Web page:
Journal: Best Cars for a Summer Weekend at the Coast

Best Cars for a Summer Weekend at the Coast

By Brett Evans
May 16, 2014
25 comments

Mr. Dennis Simanaitis once said that a convertible top can excuse a multitude of automotive sins, and we Petrolisti are inclined to agree.

A stowed convertible roof makes any driving experience that much better. Intake and exhaust sounds pipe directly into the interior. The slight backdraft of exhaust engages the smell receptors along with the scent of sunscreen and seafoam. Rays of sun pour in warming you and seagulls can be heard in the distance. These are experiences that can only be had in convertibles, and with icy winter finally far behind, we’d like to present some of our favorite convertibles for a weekend at the beach and just about any budget.

LESS THAN 10K

Winner: Mercedes SL

The R107 was more popular than any SL-Class generation before or since. As such, nice examples can be had for pennies on the Gullwing dollar, with prices falling between $7,000 and $15,000 for low-mileage, well-maintained cars.

Look for a 1972 or early-1973 model if you want to avoid the large rubber bumpers, but if you don’t care, any SL will be a good, reasonably reliable choice. The early 4.5-liter V8 450SL was a well-balanced driving experience, but there was also a somewhat economical 380SL and a mighty 560SL available later in the production cycle.

With a huge trunk, cozy seats, and a choice of three torquey V8s, the R107 SL-Class makes for an amazing road trip vehicle, but honestly, the car is good at just about anything.

ALTERNATES

Fiat 124 Spider 

The Fiat 124 Spider (later Fiat 2000 and Pininfarina 2000) may have trailed the MGB to market by several years, but its 1.4-liter twin-cam motor made as much horsepower as the MGB’s 1.8-liter, and from 1969 on, the Fiat sported five speeds in its transmission to the Brit’s four. It’s a stereotype for a reason: this Italian has soul!

Datsun Fairlady Roadster 

Called the Fairlady in its home market (a lovely name, if you ask us), the Datsun Roadster was first available in the United States in 1963 with a 1.5-liter four producing 85 horses. It’s a bit more primitive than its competition, but it’s a lovely thing to behold and far less common.

LESS THAN 50K

Winner: Ford Mustang

Really, though, you knew a Mustang was going to be on this list.

With a base price just above $2,300, it was an instant success in 1964, racking up nearly half a million sales in its first nine months. (Fun fact: one clever restaurateur in Manhattan claimed that his hotcakes were selling like Mustangs).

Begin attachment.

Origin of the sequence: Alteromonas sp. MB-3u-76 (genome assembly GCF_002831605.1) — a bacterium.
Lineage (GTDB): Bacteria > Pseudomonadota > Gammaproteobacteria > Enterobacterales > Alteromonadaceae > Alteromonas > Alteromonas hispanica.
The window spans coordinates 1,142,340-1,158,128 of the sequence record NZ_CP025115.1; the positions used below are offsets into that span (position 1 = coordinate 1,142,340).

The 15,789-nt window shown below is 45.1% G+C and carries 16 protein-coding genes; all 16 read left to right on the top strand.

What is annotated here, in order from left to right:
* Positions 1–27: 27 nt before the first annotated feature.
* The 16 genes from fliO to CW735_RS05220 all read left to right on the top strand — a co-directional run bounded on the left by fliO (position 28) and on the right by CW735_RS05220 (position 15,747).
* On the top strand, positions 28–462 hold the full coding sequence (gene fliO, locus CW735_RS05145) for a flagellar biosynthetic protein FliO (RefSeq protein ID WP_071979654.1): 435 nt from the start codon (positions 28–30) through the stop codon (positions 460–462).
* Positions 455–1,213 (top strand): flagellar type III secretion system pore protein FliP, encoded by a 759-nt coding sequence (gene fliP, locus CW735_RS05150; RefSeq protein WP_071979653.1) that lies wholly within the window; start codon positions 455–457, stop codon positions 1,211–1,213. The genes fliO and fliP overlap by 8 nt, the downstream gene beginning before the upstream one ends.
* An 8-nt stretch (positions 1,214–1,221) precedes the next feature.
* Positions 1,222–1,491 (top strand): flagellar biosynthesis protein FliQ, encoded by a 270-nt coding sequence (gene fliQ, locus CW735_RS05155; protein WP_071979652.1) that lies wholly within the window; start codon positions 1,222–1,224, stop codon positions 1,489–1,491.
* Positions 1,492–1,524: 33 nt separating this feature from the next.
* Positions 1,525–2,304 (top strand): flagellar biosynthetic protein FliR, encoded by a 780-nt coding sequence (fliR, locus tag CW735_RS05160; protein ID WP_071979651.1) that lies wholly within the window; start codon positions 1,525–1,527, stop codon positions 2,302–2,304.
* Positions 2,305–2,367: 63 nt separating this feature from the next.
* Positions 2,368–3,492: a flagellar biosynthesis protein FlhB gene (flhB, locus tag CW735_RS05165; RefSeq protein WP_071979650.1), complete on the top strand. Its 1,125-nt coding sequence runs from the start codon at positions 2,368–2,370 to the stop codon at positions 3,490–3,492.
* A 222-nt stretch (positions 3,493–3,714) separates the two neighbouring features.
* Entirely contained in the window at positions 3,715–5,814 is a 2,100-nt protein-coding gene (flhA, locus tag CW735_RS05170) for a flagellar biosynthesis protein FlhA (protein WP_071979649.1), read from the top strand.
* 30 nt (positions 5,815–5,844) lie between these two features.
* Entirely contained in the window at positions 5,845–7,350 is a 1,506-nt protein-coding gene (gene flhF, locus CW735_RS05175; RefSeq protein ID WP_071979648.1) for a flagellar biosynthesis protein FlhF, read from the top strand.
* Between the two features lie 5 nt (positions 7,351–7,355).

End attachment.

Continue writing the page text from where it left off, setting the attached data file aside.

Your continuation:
The first-generation Mustang’s long hood and short trunk belie its humble origins as the Ford Falcon’s fraternal twin, and it’s available with smooth, if underpowered, inline sixes or a burly V8s, both available with two-, three-, or four-speed transmissions. It’s arguably the most legendary vehicle of the 1960s, and it’s perfect for summer.

The Mustang makes for a lovely cruiser, either in town or on the open road, but a few easy and cheap modifications help it become a bona fide performance vehicle. Sure, they’re common, but for good reason: they’re just so great.

ALTERNATES

Alfa Romeo Spider 

Produced from 1966-1969, the boat-tail Alfa Romeo Spider is simply beautiful. While later Spiders are still attractive and unique with their chopped-off Kamm tails, the first Spiders were the ones that made us go weak in the knees when we saw one for the first time.

Honda S800 

In the 1960s, Honda’s bread and butter were cheap motorcycles and utility vehicles. It had absolutely no business in the sports car market. However, applying lessons learned from motorcycle manufacturing, the S800 came with a zesty, rev-happy 800cc inline-four that delivered 70 horses to the rear wheels, via a chain-drive! How fun!

LESS THAN 150K

Winner: Jaguar XKE Roadster

The XK-E (or E-Type) was styled to look long and low, and you sit nearly on the rear axle. The hood juts out for what seems like miles in front of the driver, and you point this thing more than drive it. It’s an experience you’ll only get in a Jag.

With straight-six engines ranging from 3.8 to 4.2 liters, the E-Type has a top speed of nearly 150 mph, and it accelerates far better than the more expensive Aston Martin DB5. It also handles well, with four-wheel disc brakes and a fully independent suspension, and it has a very serene, smooth ride. If you value mechanical simplicity and reliability, you want to avoid the complicated, heavy V12. The early models are also somewhat more restrained in the styling department, although there’s something to be said for the V12’s brutish good looks, like a vehicular Jason Statham.

ALTERNATES

Fiat Dino Spider 

It’s possible that the only thing keeping this car’s value under $100,000 is the fact that sometime, someone high up on the Fiat ladder decided the car would sell better if it was branded as a Fiat, rather than a Dino. With the same engines as the “true” Dino, this car boasts similar performance and styling that make it a worthy consolation prize for the enthusiast who can’t rally up a few hundred grand for a 246GT.

Mercedes-Benz 280SE convertible 

The 1968-1971 280SE convertible has about forty percent less brightwork than the contemporary Cadillac convertible, yet is every bit as spacious and substantially more competent at high speeds. It features Mercedes’ locomotive-like inline-six motor, making 160 horses that had more than enough giddy-up to move the big convertible down the ‘bahn at triple-digit speeds.

MONEY’S NO OBJECT

Winner: Ferrari Daytona Spyder

There were ten times as many F40s built as Daytona Spyders, and three times as many Enzos. If you want a rare Ferrari, forget about the supercars and look for a droptop Daytona. It’s surprising that more Spyders weren’t built by the factory, though. The Daytona was a relaxed, powerful GT that lent itself to long, sweeping road trips along the Mediterranean coast. Such trips would only be enhanced al fresco, and yet, the Daytona Spyder was little more than a one-off design exercise, with merely 121 built.

If you want a Spyder, you must have an original, not a conversion. Just be prepared to pay through the nose the next time one comes up for sale.

ALTERNATES

BMW 507